Binyamin Netanyahu became the first prime minister to formally and publicly request the release of Israeli agent Jonathan Pollard when he sent US President Barack Obama a historic letter on Tuesday.
In a speech to the Knesset, Netanyahu said he decided to accept a request he received from Pollard himself three weeks ago to change the strategy that he and other prime ministers had employed unsuccessfully of only working for his release via contacts behind the scenes with the White House.
Netanyahu recounted his own past attempts to bring about Pollard's release and said that after 15 years of unsuccessful efforts, he decided to call for the commuting of his sentence from the rostrum of the Knesset. In the letter to Obama, which he read out loud in Hebrew, Netanyahu noted Pollard's deteriorating health and the fact that his life sentence by far exceeded that of everyone else convicted of passing classified information to an ally.
"Since Jonathan Pollard has now spent 25 years in prison, I believe that a new request for clemency is highly appropriate," Netanyahu wrote Obama in the letter. "I know that the United States is a country based on fairness, justice and mercy. For all these reasons, I respectfully ask that you favorably consider this request for clemency. The people of Israel will be eternally grateful." In the letter, Netanyahu apologized for using an agent to spy on the United States and pledged that it would never happen again.
"[Israel's] actions were wrong and totally unacceptable," he wrote.
"Israel will continue to abide by its commitment that such wrongful actions will never be repeated." In a personal message to Pollard, Netanyahu then added in his speech that he should "continue to be strong," and told him that the entire nation was behind him and vowed that "you will be here soon." Opposition leader Tzipi Livni called Pollard "perhaps only the issue that everyone here [in the Knesset] could agree on." Meanwhile, in the US, officials continued to come out on Tuesday with statements calling for Pollard's release. Donald Levy, a former US Navy cryptologist who participated in the damage assessment of Pollard?s espionage, added his name to the long list of senators, congressmen and senior American officials urging Obama to commute Pollard's sentence.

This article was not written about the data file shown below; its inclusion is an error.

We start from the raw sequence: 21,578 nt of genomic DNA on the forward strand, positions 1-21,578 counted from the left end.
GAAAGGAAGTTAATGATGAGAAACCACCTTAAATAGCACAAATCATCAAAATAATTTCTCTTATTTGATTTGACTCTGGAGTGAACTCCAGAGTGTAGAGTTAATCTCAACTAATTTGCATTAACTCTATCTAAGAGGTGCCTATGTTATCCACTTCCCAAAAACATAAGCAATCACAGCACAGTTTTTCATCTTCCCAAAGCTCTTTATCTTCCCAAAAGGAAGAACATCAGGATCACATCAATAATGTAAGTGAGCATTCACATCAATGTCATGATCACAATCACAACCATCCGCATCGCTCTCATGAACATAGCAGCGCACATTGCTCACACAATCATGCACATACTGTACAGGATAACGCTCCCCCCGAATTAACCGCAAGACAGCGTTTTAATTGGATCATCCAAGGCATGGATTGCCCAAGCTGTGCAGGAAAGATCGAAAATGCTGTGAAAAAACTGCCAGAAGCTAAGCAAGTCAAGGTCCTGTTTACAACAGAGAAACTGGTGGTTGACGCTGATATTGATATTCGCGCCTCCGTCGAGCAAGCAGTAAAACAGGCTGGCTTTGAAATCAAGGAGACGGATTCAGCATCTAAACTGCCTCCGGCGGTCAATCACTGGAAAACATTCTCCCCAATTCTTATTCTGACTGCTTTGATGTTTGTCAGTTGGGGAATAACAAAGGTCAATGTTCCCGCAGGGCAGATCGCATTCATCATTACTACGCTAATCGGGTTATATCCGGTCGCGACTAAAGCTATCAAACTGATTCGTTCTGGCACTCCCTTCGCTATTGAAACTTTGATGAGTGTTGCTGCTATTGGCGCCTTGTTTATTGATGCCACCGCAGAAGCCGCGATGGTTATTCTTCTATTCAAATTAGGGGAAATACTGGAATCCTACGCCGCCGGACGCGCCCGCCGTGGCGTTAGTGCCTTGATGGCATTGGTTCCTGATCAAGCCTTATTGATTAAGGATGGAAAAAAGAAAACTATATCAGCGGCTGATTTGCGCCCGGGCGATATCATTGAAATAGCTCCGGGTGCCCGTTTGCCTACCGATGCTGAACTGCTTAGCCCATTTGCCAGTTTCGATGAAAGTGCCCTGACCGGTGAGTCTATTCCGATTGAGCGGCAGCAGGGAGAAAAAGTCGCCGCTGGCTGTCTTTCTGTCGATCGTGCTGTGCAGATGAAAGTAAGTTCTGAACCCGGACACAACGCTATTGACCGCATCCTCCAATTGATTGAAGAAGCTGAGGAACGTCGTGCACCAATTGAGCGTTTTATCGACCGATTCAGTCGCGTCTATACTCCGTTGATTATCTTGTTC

"There was nothing to indicate that Pollard gave information to any country but Israel," Levy said. "Further, the information consisted primarily of daily operational intelligence summaries, information that is extremely perishable. It did not appear that the information he gave Israel should have resulted in a life sentence." A broad-based interfaith coalition comprised of more than 500 members of the clergy and community leaders also sent a letter to Obama on Tuesday in which they called for Pollard's release.
The signatories on the letter include prominent religious and communal leaders from a wide array of Christian and Jewish communities, including representatives of Alliance for Jewish Renewal, American Values, Amit, Association of Reform Zionists of America, B'nai B'rith International, Central Conference of American Rabbis, Christians United for Israel, Conference of Presidents of Major American Jewish Organizations, EMUNAH of America, Florida Council of Churches, Hebrew Union College, Hillel, JCC's of North America, Jewish Women International, National Council of Young Israel, New York Board of Rabbis, ORT America, Inc., Orthodox Union, Rabbinical Council of America, Religious Action Center of Reform Judaism, Religious Zionists of America-Mizrachi, Simon Wiesenthal Center, Union for Reform Judaism, Yeshiva University, and the Zionist Organization of America.
"We, the undersigned over five hundred religious and communal leaders representative of the broad spectrum of the American faith community ? wish to add our voices in support of clemency for Jonathan Pollard," they wrote. "We are united in the fundamental belief that 'Justice, only justice, shall you pursue' (Deuteronomy 16:20), which rests at the core of our moral principles and system of justice."
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